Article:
BHOPAL, India (Reuters) - For nearly a decade, Pragya Thakur was known mostly as the saffron-clad Hindu ascetic shuttling in and out of Indian courts, flanked by police, facing charges under an anti-terrorism law for plotting a bomb attack on Muslims.
Last month, the 49-year-old was fielded as a candidate by Prime Minister Narendra Modi’s ruling Bharatiya Janata Party (BJP) in the current general election, in which he is seeking a second term.
Overnight, Thakur, who has been out on bail since 2017, emerged as a symbol of a Hindu nationalist movement that is showing increasing intolerance towards Muslims in the Hindu-dominated nation.
The five years of Modi’s rule have seen an increasing number of attacks on Muslims by right-wing groups. But the brazenness of Thakur’s candidacy has still stunned many.
It’s the first time a leading political party in India has fielded a candidate accused of terrorism in an election.
“They are addressing a very extreme form of the Hindutva fold,” said Nilanjan Mukhopadhyay, a New Delhi-based biographer of Modi, referring to the BJP’s Hindu-first ideology.
Thakur says she had nothing to do with the 2008 explosion near several mosques in the Muslim-majority town of Malegaon in western India. Six Muslims were killed and more than a hundred people injured. According to court filings, the motorcycle on which the explosives were strapped was Thakur’s, and she was among those who planned the attack to avenge “jihadi activities.”
Indian law allows candidates charged with crimes to contest elections, but not convicts. The trial against Thakur started in December but a final verdict is not expected anytime soon.
Modi and BJP leaders have come out strongly in defence of her candidature.
BJP President Amit Shah told a television channel last month that Thakur was given a ticket to contest “so that the whole world can know that these accusations against her were fabricated”.
DEFENDS GANDHI’S KILLER
The BJP argues there is no such thing as a Hindu terrorist, and portrays charges against her as an affront to all Hindus.
“You are saying that a saffron-clad person is a terrorist? What is this?” said Prabhat Jha, the BJP’s national vice president in central India’s Bhopal city, where Thakur is contesting. He was referring to the robes worn by Hindu ascetics.
Voting in Bhopal was on May 12, and results are due on May 23.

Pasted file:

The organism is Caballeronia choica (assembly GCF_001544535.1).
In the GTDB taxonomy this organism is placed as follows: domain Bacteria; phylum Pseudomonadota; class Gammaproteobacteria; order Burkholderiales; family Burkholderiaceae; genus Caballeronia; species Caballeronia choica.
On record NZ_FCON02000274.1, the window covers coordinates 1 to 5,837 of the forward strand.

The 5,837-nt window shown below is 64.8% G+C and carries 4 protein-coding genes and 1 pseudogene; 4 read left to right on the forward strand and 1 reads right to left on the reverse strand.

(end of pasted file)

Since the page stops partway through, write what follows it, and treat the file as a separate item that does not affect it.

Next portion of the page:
Thakur stirred fresh controversy on Thursday when she called the right-wing Hindu, Nathuram Godse, who killed India’s independence hero Mohandas “Mahatma” Gandhi in 1948, a patriot. “Those who call him a terrorist should look within. This election will deliver a fitting reply to such people,” she said.
The BJP quickly distanced itself from the comments and Thakur later apologised.
“Whatever has been said about Gandhiji or Godse (Nathuram Godse), it’s terrible,” Modi said in a television interview on Friday.
“In a civilised society, this kind of language and thinking does not work... I cannot forgive her.”
Thakur declined to be interviewed for this story. According to her family and supporters, she is a pious nationalist and champion of women’s rights who was a former youth politics leader known for fiery speeches.
Born in a village in central India, she grew up to become a leader of a youth group linked to the BJP, and usually clad in a shirt and jeans, hair cropped short, came to be referred to as “didi”, or elder sister, her sister Upma said.
Former members of the youth group said Thakur was known then as a “dabang”, or daredevil, not afraid to pick a fight. One said she would carry a “katta” - a locally-made pistol – although others said there was no proof.
Days after gaining the candidacy, Thakur boasted about her role in demolishing a 16th century mosque in the northern Ayodhya city in 1992 – an event that sparked some of India’s deadliest communal riots.
“I was there, I had broken the structure, and I will go back to build the temple,” Thakur said in a campaign speech, echoing BJP’s promise to build a temple at the mosque site.
Thakur, whose family says she is a cancer survivor, has often wept while describing the torture she claims she endured in custody.
But the Supreme Court said in 2011 it found no merit in her allegations. The National Human Rights Commission said in 2015 her claims “were not substantiated by facts”.
Her media relations head, Hitesh Bajpai, said there was proof she was tortured, but declined to elaborate.
Thakur’s supporters expressed deep empathy.
“A woman who has suffered such torture, she will understand our issues more than anyone else,” said Saumya Srivastava, a 46-year-old housewife, at a recent rally.
About 500 km (300 miles) west of Bhopal, in Malegaon, there was anger among families of blast victims about Thakur’s candidacy.
The Supreme Court rejected a petition to bar her from contesting the election that was filed by Nisar Ahmed, whose 20-year-old son Syed Azhar was killed in the blast.
“My son was killed in the attack, and today a prime accused in that is standing in an election,” said Ahmed. “Is this how they give us justice?”
In Bhopal, Thakur folded her hands to greet supporters one evening before heading out for a roadshow, a traditional vermillion mark fresh on her forehead. A devotee fed her sweets and lowered her head to seek blessings - to which Thakur warmly responded by placing a hand on the woman’s head.
Chants of “Bharat Mata Ki Jai” (Long Live Mother India) filled the air, as her cavalcade disappeared around a street corner.
Reporting by Zeba Siddiqui in BHOPAL, India; Editing by Martin Howell and Raju Gopalakrishnan
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